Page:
If you can’t, then you need to get creative.
The next step is to ask yourself if you are willing to ask for help. Would you feel comfortable going to a local food pantry for groceries? Find your local food bank here.
Some landlords will let their tenants pay the rent late without charging a fee. An experienced landlord knows that even a good tenant will sometimes have a difficult month. Ask your landlord if this is a possibility, as it may be something that he or she is willing to consider, especially if you have been trustworthy in the past.
Making a partial payment of rent may also be possible, but not likely. Your landlord may be reticent to do this, because by accepting any amount ofmoney, he or she loses leverage in a possible eviction action of money, he or she loses leverage in a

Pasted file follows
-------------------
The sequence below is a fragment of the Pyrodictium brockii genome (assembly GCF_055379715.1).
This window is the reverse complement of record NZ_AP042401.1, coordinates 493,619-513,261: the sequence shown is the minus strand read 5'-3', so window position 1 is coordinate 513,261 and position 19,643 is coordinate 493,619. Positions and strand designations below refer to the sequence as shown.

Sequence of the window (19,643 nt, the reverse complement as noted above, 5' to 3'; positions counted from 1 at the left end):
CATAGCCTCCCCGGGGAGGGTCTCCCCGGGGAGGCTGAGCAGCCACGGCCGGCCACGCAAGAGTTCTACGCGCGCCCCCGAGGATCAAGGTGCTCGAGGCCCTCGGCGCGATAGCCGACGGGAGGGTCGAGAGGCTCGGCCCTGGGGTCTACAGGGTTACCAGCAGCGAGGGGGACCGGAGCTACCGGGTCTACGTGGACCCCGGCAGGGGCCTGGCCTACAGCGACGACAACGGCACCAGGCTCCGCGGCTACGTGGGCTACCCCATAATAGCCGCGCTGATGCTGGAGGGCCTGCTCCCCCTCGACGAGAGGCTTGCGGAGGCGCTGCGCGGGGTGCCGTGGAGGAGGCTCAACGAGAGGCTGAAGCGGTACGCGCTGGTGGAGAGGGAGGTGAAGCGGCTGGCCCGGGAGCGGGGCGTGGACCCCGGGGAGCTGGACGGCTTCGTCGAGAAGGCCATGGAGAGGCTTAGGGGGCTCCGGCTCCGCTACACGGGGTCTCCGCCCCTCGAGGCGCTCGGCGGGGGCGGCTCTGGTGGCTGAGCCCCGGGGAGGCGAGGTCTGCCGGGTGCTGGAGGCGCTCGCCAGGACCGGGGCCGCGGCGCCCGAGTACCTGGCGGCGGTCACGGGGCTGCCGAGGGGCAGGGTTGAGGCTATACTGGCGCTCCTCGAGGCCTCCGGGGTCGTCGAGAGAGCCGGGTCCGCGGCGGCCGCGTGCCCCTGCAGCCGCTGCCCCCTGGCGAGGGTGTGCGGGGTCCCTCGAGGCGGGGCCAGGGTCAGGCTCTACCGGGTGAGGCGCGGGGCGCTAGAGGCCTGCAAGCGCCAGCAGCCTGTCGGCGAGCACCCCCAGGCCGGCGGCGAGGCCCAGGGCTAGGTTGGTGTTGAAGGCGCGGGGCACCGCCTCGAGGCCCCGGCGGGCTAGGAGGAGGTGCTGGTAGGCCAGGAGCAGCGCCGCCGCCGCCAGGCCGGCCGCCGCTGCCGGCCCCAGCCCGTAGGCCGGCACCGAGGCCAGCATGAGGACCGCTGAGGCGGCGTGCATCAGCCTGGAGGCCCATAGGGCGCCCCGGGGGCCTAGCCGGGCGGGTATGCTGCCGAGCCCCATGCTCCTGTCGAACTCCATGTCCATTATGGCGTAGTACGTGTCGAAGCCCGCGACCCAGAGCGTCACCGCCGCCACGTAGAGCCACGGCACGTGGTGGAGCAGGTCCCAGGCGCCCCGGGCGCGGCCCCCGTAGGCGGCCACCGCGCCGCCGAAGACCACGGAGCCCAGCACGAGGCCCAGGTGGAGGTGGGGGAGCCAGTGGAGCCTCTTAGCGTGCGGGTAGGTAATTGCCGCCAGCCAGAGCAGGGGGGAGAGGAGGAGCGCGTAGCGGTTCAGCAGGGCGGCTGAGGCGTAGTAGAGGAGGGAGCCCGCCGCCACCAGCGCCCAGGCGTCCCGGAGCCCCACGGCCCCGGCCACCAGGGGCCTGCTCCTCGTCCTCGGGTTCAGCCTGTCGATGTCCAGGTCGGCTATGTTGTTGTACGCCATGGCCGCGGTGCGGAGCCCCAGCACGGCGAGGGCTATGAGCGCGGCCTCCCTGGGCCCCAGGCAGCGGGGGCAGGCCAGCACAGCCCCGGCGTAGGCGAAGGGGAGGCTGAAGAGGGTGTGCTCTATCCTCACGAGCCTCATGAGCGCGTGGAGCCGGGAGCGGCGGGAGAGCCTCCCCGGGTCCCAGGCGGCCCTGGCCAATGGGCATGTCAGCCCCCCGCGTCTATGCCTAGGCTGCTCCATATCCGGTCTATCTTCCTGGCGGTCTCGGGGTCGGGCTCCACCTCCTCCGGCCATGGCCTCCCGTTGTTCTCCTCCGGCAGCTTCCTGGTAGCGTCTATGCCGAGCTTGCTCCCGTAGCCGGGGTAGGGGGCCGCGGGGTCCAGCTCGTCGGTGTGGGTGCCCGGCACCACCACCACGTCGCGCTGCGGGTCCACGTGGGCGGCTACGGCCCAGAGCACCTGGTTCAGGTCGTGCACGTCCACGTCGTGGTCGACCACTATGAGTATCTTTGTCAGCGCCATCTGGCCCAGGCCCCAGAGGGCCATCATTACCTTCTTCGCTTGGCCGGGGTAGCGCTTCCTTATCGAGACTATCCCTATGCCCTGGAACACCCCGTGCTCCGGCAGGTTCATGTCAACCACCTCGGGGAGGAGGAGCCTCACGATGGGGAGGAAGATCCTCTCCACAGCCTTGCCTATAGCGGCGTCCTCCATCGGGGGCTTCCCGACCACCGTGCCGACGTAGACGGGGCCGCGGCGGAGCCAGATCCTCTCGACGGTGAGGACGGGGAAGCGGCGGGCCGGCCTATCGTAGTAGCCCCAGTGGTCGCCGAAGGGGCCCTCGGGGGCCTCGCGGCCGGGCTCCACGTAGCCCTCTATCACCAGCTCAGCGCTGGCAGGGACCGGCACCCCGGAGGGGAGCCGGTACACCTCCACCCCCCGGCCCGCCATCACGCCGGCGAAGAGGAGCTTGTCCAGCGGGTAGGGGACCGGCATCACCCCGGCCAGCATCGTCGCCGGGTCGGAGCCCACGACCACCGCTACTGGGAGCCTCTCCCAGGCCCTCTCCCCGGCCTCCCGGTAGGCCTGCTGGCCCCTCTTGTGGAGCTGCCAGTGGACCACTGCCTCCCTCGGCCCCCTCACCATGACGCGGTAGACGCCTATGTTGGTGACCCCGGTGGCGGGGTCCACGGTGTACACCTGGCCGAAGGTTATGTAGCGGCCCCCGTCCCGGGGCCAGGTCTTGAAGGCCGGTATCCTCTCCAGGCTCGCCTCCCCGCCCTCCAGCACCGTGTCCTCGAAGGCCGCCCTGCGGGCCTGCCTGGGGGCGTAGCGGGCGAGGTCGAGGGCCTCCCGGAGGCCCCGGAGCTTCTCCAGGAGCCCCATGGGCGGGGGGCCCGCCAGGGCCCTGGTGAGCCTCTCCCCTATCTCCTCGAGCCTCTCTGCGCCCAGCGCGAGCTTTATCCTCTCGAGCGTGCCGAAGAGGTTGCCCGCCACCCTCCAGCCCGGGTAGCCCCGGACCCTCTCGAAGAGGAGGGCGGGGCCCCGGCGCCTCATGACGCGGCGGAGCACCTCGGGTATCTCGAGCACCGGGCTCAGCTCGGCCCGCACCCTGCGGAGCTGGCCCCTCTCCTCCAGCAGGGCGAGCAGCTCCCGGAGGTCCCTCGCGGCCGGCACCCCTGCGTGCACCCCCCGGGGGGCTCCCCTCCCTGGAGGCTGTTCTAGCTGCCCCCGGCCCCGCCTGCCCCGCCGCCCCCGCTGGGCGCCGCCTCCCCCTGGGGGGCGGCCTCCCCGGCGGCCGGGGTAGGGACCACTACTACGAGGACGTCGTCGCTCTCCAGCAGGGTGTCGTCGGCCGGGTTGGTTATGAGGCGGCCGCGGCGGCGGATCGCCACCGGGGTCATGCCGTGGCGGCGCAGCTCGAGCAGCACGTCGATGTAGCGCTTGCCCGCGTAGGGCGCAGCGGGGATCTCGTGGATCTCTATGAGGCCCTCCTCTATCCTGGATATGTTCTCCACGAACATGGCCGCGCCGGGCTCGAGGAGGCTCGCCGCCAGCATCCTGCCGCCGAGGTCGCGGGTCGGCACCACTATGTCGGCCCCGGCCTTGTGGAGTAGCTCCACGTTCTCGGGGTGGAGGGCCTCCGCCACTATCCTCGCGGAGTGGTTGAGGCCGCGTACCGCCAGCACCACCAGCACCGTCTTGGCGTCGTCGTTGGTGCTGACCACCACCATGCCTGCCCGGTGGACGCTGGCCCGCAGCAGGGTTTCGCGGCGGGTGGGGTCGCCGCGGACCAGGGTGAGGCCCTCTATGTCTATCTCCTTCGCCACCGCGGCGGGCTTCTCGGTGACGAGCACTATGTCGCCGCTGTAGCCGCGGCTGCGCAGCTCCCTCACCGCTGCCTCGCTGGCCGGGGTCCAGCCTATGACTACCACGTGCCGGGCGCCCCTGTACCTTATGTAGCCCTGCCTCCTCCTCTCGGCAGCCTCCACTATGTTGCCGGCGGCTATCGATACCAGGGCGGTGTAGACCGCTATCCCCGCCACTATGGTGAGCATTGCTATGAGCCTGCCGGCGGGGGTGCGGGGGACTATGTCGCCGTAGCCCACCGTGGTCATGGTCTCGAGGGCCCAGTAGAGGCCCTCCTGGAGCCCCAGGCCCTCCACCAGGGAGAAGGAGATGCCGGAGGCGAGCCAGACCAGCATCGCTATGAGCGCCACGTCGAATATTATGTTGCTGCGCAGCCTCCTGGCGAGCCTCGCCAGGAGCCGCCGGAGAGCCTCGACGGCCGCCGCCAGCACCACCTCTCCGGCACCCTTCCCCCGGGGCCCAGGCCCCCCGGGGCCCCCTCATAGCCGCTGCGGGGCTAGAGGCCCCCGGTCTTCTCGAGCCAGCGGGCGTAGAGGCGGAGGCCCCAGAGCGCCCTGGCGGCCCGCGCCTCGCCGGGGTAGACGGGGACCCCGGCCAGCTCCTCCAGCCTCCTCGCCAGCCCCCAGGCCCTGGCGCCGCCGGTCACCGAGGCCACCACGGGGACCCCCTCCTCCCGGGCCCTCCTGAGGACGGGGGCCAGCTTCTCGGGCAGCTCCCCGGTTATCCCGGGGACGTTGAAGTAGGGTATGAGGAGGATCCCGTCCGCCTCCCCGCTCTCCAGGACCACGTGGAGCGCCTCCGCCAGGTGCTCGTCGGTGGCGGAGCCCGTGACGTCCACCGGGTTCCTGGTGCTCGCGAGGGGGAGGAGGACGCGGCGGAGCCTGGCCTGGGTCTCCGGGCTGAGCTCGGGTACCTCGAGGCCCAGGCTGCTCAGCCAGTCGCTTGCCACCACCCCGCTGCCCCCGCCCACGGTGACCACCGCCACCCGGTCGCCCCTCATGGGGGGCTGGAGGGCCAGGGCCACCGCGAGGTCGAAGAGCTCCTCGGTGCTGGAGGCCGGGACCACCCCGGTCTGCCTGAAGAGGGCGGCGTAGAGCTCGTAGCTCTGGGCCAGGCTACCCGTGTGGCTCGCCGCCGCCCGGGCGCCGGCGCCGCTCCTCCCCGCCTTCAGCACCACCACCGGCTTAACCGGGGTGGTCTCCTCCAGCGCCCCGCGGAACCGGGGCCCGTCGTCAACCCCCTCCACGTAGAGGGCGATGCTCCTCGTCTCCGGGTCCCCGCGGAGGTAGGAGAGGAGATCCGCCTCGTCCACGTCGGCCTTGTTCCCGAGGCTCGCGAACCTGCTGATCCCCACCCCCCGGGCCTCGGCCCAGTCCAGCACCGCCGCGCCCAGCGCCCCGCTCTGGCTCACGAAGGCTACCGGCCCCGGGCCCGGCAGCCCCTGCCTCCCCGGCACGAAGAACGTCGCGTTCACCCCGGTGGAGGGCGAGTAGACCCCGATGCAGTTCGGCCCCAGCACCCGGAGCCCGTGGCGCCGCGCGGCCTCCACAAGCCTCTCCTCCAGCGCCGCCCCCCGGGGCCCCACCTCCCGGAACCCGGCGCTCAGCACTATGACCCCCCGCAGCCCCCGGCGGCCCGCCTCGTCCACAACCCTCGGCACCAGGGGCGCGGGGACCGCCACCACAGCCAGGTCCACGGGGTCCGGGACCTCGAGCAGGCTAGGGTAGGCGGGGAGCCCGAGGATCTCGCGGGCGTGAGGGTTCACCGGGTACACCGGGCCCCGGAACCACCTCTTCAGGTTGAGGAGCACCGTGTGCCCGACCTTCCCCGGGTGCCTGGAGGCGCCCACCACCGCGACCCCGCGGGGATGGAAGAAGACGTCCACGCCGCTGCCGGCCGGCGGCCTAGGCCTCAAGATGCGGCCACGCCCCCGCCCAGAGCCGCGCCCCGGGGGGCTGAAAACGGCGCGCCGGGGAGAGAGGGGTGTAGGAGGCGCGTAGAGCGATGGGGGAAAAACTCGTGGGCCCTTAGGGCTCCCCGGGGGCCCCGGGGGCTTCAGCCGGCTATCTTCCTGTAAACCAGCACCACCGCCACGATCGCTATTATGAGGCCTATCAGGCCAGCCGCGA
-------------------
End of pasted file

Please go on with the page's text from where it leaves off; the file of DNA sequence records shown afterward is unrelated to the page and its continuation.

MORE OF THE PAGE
Could you access your pay early? The wages you have earned but not yet received in compensation are a kind of an asset. Your employer may have a program in place to pay wages early. Wal-Mart recently established a nationwide program for its associates to receive a portion of their already-earned wages before payday.
WiseWage has an account that offers early access to pay. The Varo Money account has Early Direct Deposit available to account holders. As a condition of participating, you have to have arranged a recurring direct deposit into your account. Varo can do this because they receive a message from the processor of your payroll that a wage payment has been requested. Usually, those messages occur in advance of the day that you receive your check. For example, if you typically receive your direct deposit on Friday morning, your company’s payroll department may have initiated the request to pay as early as Wednesday.